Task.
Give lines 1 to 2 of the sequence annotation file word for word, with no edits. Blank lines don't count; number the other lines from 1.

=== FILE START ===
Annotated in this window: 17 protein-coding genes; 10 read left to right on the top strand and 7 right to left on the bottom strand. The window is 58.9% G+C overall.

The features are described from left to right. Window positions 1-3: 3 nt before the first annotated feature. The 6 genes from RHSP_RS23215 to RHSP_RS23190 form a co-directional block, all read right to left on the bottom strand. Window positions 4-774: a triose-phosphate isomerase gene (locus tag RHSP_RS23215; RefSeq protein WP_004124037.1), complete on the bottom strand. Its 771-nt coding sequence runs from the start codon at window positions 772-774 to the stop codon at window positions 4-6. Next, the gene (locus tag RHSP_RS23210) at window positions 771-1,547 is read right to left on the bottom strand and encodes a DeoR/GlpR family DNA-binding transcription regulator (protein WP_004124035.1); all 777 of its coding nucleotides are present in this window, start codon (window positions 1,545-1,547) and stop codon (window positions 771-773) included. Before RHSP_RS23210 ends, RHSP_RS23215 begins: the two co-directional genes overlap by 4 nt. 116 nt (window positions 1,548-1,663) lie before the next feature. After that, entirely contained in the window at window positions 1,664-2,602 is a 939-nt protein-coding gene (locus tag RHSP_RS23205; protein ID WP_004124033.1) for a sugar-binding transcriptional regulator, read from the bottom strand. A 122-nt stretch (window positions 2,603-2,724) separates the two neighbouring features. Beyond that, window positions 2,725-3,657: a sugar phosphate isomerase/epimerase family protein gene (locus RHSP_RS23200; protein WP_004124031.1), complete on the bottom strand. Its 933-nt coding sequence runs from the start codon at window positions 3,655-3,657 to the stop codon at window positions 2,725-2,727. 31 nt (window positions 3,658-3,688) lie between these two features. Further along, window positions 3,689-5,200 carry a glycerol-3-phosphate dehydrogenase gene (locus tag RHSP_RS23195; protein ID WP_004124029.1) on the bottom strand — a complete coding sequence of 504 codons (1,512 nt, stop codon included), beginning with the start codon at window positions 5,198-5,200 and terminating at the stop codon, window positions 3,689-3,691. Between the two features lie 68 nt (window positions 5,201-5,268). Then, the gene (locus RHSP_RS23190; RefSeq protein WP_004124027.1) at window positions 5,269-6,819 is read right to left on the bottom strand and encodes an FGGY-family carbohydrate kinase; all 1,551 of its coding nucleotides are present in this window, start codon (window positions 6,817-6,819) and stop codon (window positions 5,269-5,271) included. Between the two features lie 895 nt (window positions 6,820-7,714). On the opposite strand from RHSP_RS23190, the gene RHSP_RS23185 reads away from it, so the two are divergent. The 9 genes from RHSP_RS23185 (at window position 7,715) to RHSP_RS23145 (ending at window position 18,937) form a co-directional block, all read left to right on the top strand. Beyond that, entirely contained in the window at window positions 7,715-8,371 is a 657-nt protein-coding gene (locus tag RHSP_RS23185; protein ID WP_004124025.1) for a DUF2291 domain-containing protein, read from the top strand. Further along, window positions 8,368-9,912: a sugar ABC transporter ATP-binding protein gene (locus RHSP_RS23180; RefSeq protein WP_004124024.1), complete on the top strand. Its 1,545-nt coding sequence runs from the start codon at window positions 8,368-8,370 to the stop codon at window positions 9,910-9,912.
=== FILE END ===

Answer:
Annotated in this window: 17 protein-coding genes; 10 read left to right on the top strand and 7 right to left on the bottom strand. The window is 58.9% G+C overall.

The features are described from left to right. Window positions 1-3: 3 nt before the first annotated feature. The 6 genes from RHSP_RS23215 to RHSP_RS23190 form a co-directional block, all read right to left on the bottom strand. Window positions 4-774: a triose-phosphate isomerase gene (locus tag RHSP_RS23215; RefSeq protein WP_004124037.1), complete on the bottom strand. Its 771-nt coding sequence runs from the start codon at window positions 772-774 to the stop codon at window positions 4-6. Next, the gene (locus tag RHSP_RS23210) at window positions 771-1,547 is read right to left on the bottom strand and encodes a DeoR/GlpR family DNA-binding transcription regulator (protein WP_004124035.1); all 777 of its coding nucleotides are present in this window, start codon (window positions 1,545-1,547) and stop codon (window positions 771-773) included. Before RHSP_RS23210 ends, RHSP_RS23215 begins: the two co-directional genes overlap by 4 nt. 116 nt (window positions 1,548-1,663) lie before the next feature. After that, entirely contained in the window at window positions 1,664-2,602 is a 939-nt protein-coding gene (locus tag RHSP_RS23205; protein ID WP_004124033.1) for a sugar-binding transcriptional regulator, read from the bottom strand. A 122-nt stretch (window positions 2,603-2,724) separates the two neighbouring features. Beyond that, window positions 2,725-3,657: a sugar phosphate isomerase/epimerase family protein gene (locus RHSP_RS23200; protein WP_004124031.1), complete on the bottom strand. Its 933-nt coding sequence runs from the start codon at window positions 3,655-3,657 to the stop codon at window positions 2,725-2,727. 31 nt (window positions 3,658-3,688) lie between these two features. Further along, window positions 3,689-5,200 carry a glycerol-3-phosphate dehydrogenase gene (locus tag RHSP_RS23195; protein ID WP_004124029.1) on the bottom strand — a complete coding sequence of 504 codons (1,512 nt, stop codon included), beginning with the start codon at window positions 5,198-5,200 and terminating at the stop codon, window positions 3,689-3,691. Between the two features lie 68 nt (window positions 5,201-5,268). Then, the gene (locus RHSP_RS23190; RefSeq protein WP_004124027.1) at window positions 5,269-6,819 is read right to left on the bottom strand and encodes an FGGY-family carbohydrate kinase; all 1,551 of its coding nucleotides are present in this window, start codon (window positions 6,817-6,819) and stop codon (window positions 5,269-5,271) included. Between the two features lie 895 nt (window positions 6,820-7,714). On the opposite strand from RHSP_RS23190, the gene RHSP_RS23185 reads away from it, so the two are divergent. The 9 genes from RHSP_RS23185 (at window position 7,715) to RHSP_RS23145 (ending at window position 18,937) form a co-directional block, all read left to right on the top strand. Beyond that, entirely contained in the window at window positions 7,715-8,371 is a 657-nt protein-coding gene (locus tag RHSP_RS23185; protein ID WP_004124025.1) for a DUF2291 domain-containing protein, read from the top strand. Further along, window positions 8,368-9,912: a sugar ABC transporter ATP-binding protein gene (locus RHSP_RS23180; RefSeq protein WP_004124024.1), complete on the top strand. Its 1,545-nt coding sequence runs from the start codon at window positions 8,368-8,370 to the stop codon at window positions 9,910-9,912.